Although we’re deep into winter and summer fruit may not be at the forefront of our minds, January and February are the ideal months to tend to the fruit trees in your yard as well as the best time to plant a few new varieties.Timely trimming makes your trees stronger and more disease resistant, and it stimulates new growth for the harvest in spring.
Dwarf trees that grow between 8 and 10 feet tall are perfect for the backyard, and keeping all varieties small and manageable through effective pruning gives you the convenience of harvesting fruit within arms-reach, without having to climb ladders! Netting shorter trees to thwart our hungry bird friends is easier, and some of us even prefer the look of more compact, well-shaped trees.
For an informative workshop on the basics of fruit tree care, including when and how to prune, graft, maximize disease resistance, and more, check out the “Bounty From Your Garden: Fruit Trees 101” workshop at Rodgers Ranch on January 18, 10am – 12pm. For more information and to register, go HERE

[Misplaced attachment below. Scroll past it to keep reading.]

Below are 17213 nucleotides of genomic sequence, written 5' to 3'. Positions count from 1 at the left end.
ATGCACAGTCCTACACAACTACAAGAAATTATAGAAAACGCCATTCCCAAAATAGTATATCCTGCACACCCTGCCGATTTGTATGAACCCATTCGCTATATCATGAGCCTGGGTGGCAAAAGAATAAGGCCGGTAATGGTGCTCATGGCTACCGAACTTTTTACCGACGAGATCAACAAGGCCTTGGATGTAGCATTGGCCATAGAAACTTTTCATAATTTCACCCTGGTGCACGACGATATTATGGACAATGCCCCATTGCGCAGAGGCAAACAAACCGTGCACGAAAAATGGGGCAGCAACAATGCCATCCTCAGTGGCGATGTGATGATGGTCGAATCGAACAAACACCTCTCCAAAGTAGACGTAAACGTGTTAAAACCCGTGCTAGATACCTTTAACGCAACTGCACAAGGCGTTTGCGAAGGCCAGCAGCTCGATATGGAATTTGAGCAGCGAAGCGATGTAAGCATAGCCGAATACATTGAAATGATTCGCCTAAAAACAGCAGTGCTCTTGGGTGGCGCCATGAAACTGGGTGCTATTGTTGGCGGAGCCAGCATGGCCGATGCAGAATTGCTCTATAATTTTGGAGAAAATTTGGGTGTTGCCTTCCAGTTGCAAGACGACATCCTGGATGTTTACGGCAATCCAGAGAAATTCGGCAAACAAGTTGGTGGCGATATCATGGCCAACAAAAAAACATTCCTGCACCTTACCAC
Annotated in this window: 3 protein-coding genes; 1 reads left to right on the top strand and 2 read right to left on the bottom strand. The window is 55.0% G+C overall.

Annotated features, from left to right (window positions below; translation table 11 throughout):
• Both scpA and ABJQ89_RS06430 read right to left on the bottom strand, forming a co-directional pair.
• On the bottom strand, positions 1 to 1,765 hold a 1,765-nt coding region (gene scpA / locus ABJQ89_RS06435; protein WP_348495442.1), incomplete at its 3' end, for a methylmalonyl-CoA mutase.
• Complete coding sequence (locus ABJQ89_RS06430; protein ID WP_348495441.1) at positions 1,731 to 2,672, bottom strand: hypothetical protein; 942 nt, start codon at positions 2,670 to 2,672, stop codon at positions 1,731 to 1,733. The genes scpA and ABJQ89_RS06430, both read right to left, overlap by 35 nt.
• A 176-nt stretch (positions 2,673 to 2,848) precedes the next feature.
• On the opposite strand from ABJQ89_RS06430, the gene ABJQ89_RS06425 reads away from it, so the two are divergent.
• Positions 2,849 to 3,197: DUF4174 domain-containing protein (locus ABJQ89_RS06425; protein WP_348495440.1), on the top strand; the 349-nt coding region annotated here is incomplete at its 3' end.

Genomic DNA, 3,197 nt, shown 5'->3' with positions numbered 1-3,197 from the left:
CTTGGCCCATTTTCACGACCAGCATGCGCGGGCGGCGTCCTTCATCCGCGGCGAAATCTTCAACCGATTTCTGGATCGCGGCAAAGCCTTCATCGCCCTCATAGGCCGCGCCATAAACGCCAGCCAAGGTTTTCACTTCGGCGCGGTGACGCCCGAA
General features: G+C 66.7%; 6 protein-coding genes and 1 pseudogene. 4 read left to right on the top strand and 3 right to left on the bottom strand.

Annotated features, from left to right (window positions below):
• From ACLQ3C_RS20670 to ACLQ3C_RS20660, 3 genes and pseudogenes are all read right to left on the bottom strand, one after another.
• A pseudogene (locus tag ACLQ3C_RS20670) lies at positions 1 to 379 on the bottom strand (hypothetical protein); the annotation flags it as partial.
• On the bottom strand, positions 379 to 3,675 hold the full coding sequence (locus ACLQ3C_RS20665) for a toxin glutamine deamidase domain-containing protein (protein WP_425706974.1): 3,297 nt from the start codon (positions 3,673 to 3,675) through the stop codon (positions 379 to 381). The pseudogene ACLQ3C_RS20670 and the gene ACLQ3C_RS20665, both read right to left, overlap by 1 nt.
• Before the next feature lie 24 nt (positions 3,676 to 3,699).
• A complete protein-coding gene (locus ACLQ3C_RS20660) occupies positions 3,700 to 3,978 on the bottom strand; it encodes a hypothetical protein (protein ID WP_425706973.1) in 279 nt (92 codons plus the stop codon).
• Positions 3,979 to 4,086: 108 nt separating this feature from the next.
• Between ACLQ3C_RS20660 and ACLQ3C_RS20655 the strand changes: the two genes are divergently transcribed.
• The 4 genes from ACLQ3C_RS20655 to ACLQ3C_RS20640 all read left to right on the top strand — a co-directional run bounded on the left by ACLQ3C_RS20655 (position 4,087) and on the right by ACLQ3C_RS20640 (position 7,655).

Once spring rolls around, plucking tree-ripened fruit you’ve grown yourself is not only more delicious but more healthy, especially if you know pesticides haven’t been used. Walking a few paces out the door to claim those luscious plums substantially reduces your carbon footprint, too. If you are ready to add some new fruit trees to your landscape, now is the time to take advantage of hardy root stock plants available at your local garden center.
For a guide on pruning fruit trees and preventing pests from UC Agriculture and Natural Resources, visit HERE. For a guide that shows you which varieties of fruit trees grow best in which zones in Contra Costa County, visit this link from the UC Master Gardener Program HERE